Tuesday, July 14, 2009

HurdAudio Rotation: Arts and Poise

Steve Reich: Music for 18 Musicians. 2007. Innova: 678.

performed by
Grand Valley State University New Music Ensemble
Bill Ryan: director
Gwendolyn Faasen, Stacey Van Vossen, Mary Crossman: voices
Amanda Duncan: voice, marimba
Alexander Hamel: xylophone, marimba, maracas
Samuel Gould: xylophone
Nicholas Usadel, Tim Church: marimbas
Joshua Puranen: marimba, maracas
Gregrey Secor: vibraphone
Daniel Redner: piano, maracas
Craig Avery: piano, marimba
Shaun MacDonald, Kelly Rizzo, Kurt Ellenberger, Lee Copenhaver: pianos
Mark Martin: violin
Pablo Mahave-Veglia: cello
Charlan Mueler, Alexander Kolias: clarinets, bass clarinets

A knockout performance of one of the major minimalist works combined with near-flawless production values. Every instrument has incredible presence in this recording as the one hour pulsating tour through eleven harmonies engulfs the air and any beings held in its sway. The slowly evolving harmonic progression is incredibly satisfying here. One of the lessons of minimalist music is how "change" can become such a focus when there is relatively little of it. In this piece it takes on a grandeur similar to the change from dawn to dusk unfolding across the skyline. The shifting of shadows and the coastal breeze blowing through the open windows almost dances along with the contours of each change as it plays through the speakers. An accompaniment to mid summer existence.

Albert Ayler: Holy Ghost [box set - disc 9]. 2004. Revenant: RVN 213.

Albert Ayler interview with Kiyoshi Koyama for Swing Journal.
July 25, 1970 in Saint-Paul-de-Vence, France

Don Cherry and Mocqui Cherry interview with Daniel Caux.
1971, Paris, France

There's a sadness to these interviews. A sadness of knowing of Ayler's mortality. The demise that would take this artist too soon not long after his 1970 interview and the discussion of the artist lost in Cherry's 1971 interview. A glimpse into a life of one so spiritually and creatively ahead of his time struggling with the petty reluctance of a world that values little. The touching belief and naivete that staying true to his innate direction would pay dividends in this life coupled with a longing to perform in better venues. At this point, Ayler had grown weary of the night club scene and was demanding the respect that his concertized, "classical" creations deserved. Once again, the artist was right and the world was wrong. The contour of a life interrupted traced to its completion in a box set that begins with Ayler playing "straight" takes on Rollins and Gershwin in Helsinki ends with a conversation in France. In between runs a forceful sound that will continue to shape generations of improvisers to come.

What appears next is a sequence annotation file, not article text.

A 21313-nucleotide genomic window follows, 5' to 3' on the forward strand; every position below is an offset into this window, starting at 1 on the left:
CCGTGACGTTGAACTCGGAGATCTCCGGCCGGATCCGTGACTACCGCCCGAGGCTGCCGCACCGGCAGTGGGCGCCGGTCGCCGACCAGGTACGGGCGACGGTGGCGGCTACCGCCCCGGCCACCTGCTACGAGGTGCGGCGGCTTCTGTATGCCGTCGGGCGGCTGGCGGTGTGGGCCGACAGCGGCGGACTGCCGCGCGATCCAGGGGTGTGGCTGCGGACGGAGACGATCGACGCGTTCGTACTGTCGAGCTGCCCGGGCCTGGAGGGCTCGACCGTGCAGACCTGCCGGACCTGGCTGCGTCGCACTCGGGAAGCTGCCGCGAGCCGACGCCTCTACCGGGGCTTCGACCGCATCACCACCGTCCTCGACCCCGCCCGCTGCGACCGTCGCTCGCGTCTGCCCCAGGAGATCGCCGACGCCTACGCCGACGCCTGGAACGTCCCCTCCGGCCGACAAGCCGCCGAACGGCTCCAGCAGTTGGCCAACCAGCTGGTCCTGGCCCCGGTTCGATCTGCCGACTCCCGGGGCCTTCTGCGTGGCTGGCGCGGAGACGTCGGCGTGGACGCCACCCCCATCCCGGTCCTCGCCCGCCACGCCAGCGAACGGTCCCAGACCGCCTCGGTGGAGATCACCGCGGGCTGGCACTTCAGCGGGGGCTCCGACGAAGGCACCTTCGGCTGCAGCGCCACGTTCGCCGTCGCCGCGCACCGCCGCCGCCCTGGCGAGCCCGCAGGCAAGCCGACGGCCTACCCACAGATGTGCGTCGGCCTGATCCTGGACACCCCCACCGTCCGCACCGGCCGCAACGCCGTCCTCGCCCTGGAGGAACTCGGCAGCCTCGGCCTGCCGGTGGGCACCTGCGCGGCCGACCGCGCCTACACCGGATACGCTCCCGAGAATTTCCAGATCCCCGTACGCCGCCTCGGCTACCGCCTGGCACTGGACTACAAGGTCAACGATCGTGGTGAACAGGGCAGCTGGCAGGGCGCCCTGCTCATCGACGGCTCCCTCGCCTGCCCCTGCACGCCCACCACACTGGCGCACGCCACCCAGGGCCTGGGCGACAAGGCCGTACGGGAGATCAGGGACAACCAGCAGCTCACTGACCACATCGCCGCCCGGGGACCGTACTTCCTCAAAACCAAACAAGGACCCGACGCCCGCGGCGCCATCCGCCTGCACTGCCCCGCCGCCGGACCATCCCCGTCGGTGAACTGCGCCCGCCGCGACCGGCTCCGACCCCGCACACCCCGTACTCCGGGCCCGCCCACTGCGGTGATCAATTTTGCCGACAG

Brad Jones' AKA Alias: Uncivilized Poise. 1999. Knitting Factory Records: KFR-247.

Brad Jones: acoustic bass, electric voice, vocals
Abe Fogle: drums, percussion, vocals
David Gilmore: guitar
Jeff Lawrence: keyboards, vocals
Bob Debellis: alto saxophone, flute
with -
D.K. Dyson: vocals
Beans: vocals
Curtis Fowlkes: trombone

Two things found in abundance on this disc is monster chops on every instrument and wide stylistic range. At times sitting squarely in the late-90s Knitting Factory "downtown" sound (back when the Knitting Factory mattered) before veering off into hip hop beats or straight ahead Jazz Passenger swing. Every turn is met with ridiculous musicianship right down to the spot-on vocals and terrifying ability of David Gilmore on electric guitar. Occasionally polished to a fault, but never dull.

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